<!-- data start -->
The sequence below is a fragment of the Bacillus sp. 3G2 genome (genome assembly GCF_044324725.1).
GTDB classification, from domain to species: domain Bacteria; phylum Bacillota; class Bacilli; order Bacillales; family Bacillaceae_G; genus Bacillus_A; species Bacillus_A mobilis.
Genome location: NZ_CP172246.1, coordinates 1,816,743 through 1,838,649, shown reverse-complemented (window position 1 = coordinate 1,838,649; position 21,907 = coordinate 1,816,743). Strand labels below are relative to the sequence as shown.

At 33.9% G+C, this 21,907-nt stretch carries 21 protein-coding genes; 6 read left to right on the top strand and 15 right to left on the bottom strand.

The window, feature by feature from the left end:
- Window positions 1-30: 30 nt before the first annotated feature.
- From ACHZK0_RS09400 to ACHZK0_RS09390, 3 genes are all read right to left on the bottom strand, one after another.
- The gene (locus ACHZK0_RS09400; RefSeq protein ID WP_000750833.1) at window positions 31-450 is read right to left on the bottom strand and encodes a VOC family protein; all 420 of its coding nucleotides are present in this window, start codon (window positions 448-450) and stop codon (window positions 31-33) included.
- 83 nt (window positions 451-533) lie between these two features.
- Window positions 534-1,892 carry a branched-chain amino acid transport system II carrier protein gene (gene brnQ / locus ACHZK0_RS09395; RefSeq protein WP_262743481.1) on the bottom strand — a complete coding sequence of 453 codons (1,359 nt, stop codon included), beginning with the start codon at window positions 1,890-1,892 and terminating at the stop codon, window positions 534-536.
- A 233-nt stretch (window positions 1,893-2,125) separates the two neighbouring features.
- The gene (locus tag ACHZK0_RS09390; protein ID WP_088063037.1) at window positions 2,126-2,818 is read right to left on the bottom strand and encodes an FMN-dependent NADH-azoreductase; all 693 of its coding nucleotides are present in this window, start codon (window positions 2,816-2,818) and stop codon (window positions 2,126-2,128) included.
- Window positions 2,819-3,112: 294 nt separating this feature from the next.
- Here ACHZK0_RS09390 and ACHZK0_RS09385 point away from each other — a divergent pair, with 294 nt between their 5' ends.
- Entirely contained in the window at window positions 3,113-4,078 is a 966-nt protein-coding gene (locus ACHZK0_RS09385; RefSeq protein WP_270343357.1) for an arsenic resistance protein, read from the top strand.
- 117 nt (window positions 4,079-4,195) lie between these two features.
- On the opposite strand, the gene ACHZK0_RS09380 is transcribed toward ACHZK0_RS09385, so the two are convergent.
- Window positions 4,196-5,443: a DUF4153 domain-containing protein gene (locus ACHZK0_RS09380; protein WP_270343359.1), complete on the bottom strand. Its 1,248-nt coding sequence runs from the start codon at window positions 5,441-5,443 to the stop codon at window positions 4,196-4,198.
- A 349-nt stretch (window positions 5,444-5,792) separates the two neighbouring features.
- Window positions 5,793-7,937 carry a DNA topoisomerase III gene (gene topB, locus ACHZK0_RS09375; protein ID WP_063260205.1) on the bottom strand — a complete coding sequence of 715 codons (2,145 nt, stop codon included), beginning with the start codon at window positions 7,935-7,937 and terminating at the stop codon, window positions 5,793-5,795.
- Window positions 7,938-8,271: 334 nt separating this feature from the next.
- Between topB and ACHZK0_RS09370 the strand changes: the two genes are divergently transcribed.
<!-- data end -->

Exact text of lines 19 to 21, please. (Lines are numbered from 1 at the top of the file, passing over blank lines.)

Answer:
- A 349-nt stretch (window positions 5,444-5,792) separates the two neighbouring features.
- Window positions 5,793-7,937 carry a DNA topoisomerase III gene (gene topB, locus ACHZK0_RS09375; protein ID WP_063260205.1) on the bottom strand — a complete coding sequence of 715 codons (2,145 nt, stop codon included), beginning with the start codon at window positions 7,935-7,937 and terminating at the stop codon, window positions 5,793-5,795.
- Window positions 7,938-8,271: 334 nt separating this feature from the next.